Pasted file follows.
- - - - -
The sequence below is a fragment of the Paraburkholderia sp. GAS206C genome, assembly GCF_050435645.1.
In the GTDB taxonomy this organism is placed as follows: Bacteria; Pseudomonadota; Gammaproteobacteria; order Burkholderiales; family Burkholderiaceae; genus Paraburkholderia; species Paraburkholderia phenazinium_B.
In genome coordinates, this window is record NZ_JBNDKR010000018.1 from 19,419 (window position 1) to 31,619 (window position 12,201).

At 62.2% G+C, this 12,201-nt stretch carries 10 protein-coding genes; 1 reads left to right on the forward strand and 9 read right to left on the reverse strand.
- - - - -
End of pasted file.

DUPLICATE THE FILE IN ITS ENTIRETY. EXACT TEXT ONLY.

The sequence below is a fragment of the Paraburkholderia sp. GAS206C genome, assembly GCF_050435645.1.
In the GTDB taxonomy this organism is placed as follows: Bacteria; Pseudomonadota; Gammaproteobacteria; order Burkholderiales; family Burkholderiaceae; genus Paraburkholderia; species Paraburkholderia phenazinium_B.
In genome coordinates, this window is record NZ_JBNDKR010000018.1 from 19,419 (window position 1) to 31,619 (window position 12,201).

At 62.2% G+C, this 12,201-nt stretch carries 10 protein-coding genes; 1 reads left to right on the forward strand and 9 read right to left on the reverse strand.